Ski and snowboard: White gold wonders in Austria

Ski and snowboard: White gold wonders in Austria

As another London winter bears down upon us, we tend to find ourselves drifting away into dreamland. How can we escape the ‘hostile’ weather and find comfort and intense excitement?

By Clayton Cook

Memories of the summer spent playing Frisbee in the park, soaking up the sun and sharing a few drinks have been erased by the thought of which winter coat will put the slightest hint of a smile on our glum, cold and snotty faces.

So will it be home for mum’s cooking? Perhaps a season ticket to the Church to drown away our sorrows just in time for another morbid Monday morning, or, maybe, with passport in hand, a ticket to Austria and some fun on the slopes? Personally, it’s Austria for me. Sorry mum.

Austria is blessed with some of the most beautiful scenery in the world. It is a traveller’s paradise. Opulent cities that ooze culture, creativity and man’s desire to achieve – it is home to classical music, the waltz and many inspirational figures from past and present. However, it also has a wilder, zanier and more expressive side to it. Time to get out that pink sweater or fluorescent one-piece and hit the slopes.

The South West region of Austria, known as the Tirol province is situated in the heart of the Austrian Alps. The capital, Innsbruck, located on the river Inn, is a winter mecca for snow enthusiasts and extreme sports fanatics alike, and it is from here that the choice of where to go can become daunting. Take a deep breath. Whatever your budget, you are guaranteed to find what you are looking for.

A two-time host of the winter Olympics, Innsbruck is built on the tourist industry. It is the only major European city in the Alps with an international airport that services the endless throngs of thrill seeking adventurers and provides the perfect base with which to get going. It is also a city of culture and provides entertainment and shopping for those snow free days.

The town itself dates back to the middle of the twelfth century, and takes its name from the bridge which was built over the river Inn. This was a key factor in developing trade between the north and south regions of the Alps. The town further developed as it became a year-round playground to the rich and famous, travelling from the cities to enjoy some much needed down time.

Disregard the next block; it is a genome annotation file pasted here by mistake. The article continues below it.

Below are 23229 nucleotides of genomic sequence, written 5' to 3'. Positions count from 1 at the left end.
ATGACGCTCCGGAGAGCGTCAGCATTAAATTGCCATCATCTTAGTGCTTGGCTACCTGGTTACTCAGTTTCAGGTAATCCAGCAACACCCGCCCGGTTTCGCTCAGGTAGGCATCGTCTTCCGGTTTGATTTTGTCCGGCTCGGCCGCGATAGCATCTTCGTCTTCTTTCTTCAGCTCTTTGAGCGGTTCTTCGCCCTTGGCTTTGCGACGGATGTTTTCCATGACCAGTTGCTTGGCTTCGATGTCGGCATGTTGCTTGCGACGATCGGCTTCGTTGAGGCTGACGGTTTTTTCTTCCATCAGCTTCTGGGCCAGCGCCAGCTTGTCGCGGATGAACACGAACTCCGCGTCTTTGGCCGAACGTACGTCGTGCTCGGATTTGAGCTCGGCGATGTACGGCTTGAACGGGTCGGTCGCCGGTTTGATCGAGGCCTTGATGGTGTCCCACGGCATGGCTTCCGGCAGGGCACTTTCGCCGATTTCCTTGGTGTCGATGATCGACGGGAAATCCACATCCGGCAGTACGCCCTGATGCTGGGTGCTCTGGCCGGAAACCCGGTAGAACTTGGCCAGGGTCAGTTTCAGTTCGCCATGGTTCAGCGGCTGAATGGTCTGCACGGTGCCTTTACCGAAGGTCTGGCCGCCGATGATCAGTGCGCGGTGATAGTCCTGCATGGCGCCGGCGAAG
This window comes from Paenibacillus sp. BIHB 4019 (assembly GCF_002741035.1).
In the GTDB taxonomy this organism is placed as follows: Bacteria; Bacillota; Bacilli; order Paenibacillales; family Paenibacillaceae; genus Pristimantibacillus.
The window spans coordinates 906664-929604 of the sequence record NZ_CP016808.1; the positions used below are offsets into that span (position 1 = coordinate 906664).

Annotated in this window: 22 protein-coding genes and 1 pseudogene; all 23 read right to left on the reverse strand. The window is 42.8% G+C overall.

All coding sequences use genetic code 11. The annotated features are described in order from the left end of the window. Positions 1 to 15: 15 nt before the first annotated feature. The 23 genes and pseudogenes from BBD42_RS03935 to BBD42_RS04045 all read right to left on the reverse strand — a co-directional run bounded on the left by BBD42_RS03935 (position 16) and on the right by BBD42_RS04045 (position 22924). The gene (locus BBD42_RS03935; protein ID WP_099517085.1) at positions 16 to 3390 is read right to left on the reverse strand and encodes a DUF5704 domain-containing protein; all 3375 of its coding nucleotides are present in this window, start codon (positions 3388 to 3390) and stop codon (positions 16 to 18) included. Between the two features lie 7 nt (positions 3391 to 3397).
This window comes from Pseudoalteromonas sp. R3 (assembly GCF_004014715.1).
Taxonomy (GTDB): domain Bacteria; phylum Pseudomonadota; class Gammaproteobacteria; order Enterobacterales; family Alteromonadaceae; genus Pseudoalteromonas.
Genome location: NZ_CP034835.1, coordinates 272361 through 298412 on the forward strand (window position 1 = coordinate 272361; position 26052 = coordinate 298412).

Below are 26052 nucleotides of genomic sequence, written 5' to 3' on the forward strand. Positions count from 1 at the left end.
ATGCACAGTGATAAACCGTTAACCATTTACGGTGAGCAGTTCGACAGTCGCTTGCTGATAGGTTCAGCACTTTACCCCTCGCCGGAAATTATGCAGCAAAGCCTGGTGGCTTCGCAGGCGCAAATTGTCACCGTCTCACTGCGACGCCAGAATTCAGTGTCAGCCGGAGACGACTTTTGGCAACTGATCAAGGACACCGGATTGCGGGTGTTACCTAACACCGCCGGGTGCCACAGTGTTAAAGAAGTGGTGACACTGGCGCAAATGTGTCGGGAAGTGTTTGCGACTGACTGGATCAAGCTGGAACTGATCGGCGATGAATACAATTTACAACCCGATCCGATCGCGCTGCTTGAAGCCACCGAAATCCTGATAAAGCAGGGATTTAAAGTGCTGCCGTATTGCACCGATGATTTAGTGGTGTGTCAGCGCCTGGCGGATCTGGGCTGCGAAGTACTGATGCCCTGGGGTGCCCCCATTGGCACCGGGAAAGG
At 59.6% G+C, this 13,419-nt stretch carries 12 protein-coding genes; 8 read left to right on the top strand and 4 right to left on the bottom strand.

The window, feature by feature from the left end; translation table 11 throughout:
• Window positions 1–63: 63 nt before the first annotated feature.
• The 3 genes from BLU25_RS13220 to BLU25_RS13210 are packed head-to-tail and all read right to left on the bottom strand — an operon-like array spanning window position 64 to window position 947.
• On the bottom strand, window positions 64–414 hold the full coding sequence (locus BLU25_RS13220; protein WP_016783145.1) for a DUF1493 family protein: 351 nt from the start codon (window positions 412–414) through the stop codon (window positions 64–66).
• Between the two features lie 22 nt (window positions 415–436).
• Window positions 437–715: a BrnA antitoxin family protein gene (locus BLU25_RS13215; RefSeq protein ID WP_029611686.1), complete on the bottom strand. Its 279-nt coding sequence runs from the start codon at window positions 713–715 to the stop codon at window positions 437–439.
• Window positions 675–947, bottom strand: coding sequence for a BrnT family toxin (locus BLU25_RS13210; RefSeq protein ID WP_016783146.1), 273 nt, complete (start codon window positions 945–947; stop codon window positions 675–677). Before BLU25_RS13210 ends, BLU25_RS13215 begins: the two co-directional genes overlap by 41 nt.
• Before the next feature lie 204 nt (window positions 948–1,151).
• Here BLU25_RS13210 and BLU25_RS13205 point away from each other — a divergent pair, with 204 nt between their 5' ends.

Innsbruck itself is surrounded by eight different ski regions which all offer endless fun, and with free transport linking the town with the villages and ski areas you realise it is these small things that allow you to make the most of your relaxing time.

Moving away from Innsbruck, one dives directly into pure Austrian village culture. You get the feeling that even the average Austrian tries to do everything properly. You work hard to play hard and with extreme sports on your doorstep, playing hard is an everyday affair. So be warned, when you step into an Austrian village for some fun, expect to have a lot of it! That means you have to bring your drinking shoes along, as after dark there is not much else to do beside indulge in some of the local ‘flavours’ on offer, especially the famous or not so well known brands of schnapps. So where would one go for such fare?

A firm favourite is the Arlberg region, nestled on the western border with Germany and Switzerland. It is made up of five main villages, Lech, Zurs, Stuben, St Christoph and St Anton.

Each town adds its unique blend to the region. St Anton is more popular for the younger crowd, where walking the streets late at night one revels in the festivities of pretty young things partying until the last man cries out that dawn has arrived. And that it is time to hit the slopes.

Zurs on the other hand is a little more conservative. A smaller, quieter village with less pensions and pricey hotels. If its glamour you are looking for, then head to Lech, which has a healthy mixture of bars and clubs and has a very prominent chic crowd which is always good for people watching, or so it seems from the number of well-dressed skiers who prefer that to the actual skiing or snowboarding.

The ski area itself is known for its reliable snowfalls and perfectly manicured runs. With over 450 kilometres of slopes, it has everything to offer the beginner and seasonal professional – huge valleys, bowls, tree runs, and the best thing is that the off-piste stays fresh throughout the day as they stylish skiers cruise down the groomers.

Another favourite with the snow fraternity is Kitzbuhel. A little more glamorous and stylish as opposed to conventional ski-villages, Kitbuhel has a proud history. Dating back to the fourteenth century, the town is known for its traditionally painted houses and narrow pedestrianised streets. Its most famous feature is the Hahnenkamm piste, which plays host each year to the Hahnenkamm Downhill World Cup and is a firm favourite with all wannabe professionals.

For the average skier, the town offers 164 kilometres of slopes and has a new gondola in operation which ferries 2000 people an hour to the top of the mountain. Pubs, clubs, restaurants and a casino, means one is never short of amusement.

Getting to the Tirol could not be easier, with many airlines offering direct flights from Gatwick to Innsbruck. If you are on a tighter budget, EasyJet fly to Munich and it is a short train trip over the border to some of the best ski regions in the world.

Accommodation is just as simple, with many pensions, chalets and hotels available and at competitive prices too. But don’t spend too long thinking about where to go, as you just might miss out on the perfect winter break.

Australian Times

Australian Times

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